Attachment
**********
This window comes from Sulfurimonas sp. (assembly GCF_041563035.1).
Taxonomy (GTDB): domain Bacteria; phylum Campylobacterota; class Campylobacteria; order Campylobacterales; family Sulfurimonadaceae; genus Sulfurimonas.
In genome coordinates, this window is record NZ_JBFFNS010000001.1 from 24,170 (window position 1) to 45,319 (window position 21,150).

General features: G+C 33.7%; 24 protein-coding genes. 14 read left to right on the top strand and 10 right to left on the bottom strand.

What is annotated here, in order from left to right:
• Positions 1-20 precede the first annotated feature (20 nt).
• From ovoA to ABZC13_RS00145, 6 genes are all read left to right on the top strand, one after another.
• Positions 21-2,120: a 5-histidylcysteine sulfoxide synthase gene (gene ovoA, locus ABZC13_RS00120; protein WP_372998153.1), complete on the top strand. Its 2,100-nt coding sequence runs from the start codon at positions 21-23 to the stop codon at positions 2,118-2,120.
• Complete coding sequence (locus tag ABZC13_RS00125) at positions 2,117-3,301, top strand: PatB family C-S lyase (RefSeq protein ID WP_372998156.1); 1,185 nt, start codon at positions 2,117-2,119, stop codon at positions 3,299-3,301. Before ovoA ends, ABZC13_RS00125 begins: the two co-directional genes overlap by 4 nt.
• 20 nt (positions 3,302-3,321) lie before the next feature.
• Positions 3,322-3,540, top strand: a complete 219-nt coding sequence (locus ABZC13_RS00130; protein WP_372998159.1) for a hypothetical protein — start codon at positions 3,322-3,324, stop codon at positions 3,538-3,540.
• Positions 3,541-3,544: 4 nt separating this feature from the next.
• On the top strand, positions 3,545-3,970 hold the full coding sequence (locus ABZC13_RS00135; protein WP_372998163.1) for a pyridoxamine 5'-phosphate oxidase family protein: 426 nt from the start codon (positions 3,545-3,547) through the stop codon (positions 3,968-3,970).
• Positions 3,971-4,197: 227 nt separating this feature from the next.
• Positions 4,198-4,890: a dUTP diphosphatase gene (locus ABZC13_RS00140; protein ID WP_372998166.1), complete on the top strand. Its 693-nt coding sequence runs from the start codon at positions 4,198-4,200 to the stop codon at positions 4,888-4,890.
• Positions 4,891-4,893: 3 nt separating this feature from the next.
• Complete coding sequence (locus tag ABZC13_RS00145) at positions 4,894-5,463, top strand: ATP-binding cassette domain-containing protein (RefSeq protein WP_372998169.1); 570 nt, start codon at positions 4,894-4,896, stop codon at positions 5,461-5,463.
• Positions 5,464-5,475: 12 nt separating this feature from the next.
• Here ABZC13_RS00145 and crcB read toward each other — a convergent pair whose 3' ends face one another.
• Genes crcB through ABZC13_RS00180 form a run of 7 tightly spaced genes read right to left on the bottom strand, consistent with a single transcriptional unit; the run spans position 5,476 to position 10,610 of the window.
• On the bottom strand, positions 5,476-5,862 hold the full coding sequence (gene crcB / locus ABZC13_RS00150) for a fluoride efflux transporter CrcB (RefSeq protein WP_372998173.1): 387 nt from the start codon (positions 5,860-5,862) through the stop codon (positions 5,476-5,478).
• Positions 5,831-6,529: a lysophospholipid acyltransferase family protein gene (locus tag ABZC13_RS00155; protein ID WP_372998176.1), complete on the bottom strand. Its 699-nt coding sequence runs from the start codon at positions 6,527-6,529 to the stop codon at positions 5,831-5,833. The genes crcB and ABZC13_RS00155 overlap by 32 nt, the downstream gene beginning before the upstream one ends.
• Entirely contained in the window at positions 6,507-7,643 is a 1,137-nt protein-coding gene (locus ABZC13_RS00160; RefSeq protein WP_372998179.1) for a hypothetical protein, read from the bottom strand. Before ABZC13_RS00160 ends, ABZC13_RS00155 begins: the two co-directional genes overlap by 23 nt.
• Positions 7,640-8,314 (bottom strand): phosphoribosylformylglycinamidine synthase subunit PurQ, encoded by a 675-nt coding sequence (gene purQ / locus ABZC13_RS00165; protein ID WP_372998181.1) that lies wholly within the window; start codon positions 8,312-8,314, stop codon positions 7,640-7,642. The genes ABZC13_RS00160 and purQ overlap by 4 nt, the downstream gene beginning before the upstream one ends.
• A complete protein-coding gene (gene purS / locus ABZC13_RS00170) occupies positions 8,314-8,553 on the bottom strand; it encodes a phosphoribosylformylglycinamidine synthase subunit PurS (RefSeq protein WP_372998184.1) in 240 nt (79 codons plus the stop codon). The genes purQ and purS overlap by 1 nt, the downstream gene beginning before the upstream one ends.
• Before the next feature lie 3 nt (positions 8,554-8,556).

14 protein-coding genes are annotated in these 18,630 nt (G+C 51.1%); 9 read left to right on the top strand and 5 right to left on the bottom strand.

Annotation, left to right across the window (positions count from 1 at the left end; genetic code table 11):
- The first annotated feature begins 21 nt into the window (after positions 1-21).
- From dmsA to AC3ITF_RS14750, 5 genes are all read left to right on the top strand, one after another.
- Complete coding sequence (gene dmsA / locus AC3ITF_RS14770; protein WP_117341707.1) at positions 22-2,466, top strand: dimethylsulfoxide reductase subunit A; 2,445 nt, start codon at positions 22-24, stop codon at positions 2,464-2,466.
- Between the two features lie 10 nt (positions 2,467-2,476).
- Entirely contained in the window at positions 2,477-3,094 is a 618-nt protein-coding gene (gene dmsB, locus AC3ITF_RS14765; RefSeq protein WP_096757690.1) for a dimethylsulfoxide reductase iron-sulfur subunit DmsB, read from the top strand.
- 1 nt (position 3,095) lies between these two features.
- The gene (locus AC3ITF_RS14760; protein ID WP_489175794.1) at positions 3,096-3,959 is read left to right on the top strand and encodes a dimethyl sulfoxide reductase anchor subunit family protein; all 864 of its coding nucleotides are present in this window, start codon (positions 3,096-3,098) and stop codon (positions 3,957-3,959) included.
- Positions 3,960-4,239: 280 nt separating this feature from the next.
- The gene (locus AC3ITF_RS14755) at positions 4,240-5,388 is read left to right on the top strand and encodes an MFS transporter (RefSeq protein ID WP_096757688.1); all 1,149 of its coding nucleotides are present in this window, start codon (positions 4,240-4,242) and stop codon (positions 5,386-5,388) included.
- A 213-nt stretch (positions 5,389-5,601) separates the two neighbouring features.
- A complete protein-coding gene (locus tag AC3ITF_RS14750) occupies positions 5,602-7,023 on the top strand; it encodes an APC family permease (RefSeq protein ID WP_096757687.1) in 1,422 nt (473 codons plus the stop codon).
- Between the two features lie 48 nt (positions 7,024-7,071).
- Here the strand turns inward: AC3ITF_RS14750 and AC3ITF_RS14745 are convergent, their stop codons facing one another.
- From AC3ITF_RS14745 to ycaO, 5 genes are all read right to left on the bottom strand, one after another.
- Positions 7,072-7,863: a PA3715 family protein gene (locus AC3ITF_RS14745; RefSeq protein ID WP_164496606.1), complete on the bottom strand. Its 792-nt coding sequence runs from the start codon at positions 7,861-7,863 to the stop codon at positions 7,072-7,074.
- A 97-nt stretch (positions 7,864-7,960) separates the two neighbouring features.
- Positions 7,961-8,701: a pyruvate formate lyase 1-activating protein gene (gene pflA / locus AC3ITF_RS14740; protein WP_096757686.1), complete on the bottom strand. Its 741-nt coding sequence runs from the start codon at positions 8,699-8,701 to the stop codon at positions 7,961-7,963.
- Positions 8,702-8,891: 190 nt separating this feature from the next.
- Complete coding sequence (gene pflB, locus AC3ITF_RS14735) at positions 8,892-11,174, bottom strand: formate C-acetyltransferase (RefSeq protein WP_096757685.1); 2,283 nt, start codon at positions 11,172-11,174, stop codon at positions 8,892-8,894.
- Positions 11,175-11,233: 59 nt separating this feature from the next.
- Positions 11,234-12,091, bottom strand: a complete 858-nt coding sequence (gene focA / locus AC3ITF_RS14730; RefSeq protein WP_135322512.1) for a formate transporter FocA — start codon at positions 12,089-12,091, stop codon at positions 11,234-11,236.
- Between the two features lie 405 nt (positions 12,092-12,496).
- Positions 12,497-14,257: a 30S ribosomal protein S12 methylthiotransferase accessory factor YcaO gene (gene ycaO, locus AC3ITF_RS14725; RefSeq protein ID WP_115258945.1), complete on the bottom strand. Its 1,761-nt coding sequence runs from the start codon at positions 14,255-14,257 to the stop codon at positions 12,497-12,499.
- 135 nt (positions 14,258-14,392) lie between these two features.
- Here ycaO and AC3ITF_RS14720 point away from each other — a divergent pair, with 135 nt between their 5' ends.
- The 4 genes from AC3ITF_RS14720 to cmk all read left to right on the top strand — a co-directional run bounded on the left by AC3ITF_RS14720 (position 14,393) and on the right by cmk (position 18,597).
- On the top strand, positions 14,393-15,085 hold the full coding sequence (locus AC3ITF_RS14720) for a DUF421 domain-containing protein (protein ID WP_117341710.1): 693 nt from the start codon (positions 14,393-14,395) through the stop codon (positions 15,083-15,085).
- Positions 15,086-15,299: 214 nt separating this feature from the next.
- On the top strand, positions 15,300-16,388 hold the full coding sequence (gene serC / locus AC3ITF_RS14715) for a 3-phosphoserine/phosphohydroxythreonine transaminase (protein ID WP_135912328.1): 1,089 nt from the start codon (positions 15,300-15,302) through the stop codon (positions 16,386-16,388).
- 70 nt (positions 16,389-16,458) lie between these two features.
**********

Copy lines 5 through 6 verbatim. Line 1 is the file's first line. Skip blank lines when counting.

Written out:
What is annotated here, in order from left to right:
• Positions 1-20 precede the first annotated feature (20 nt).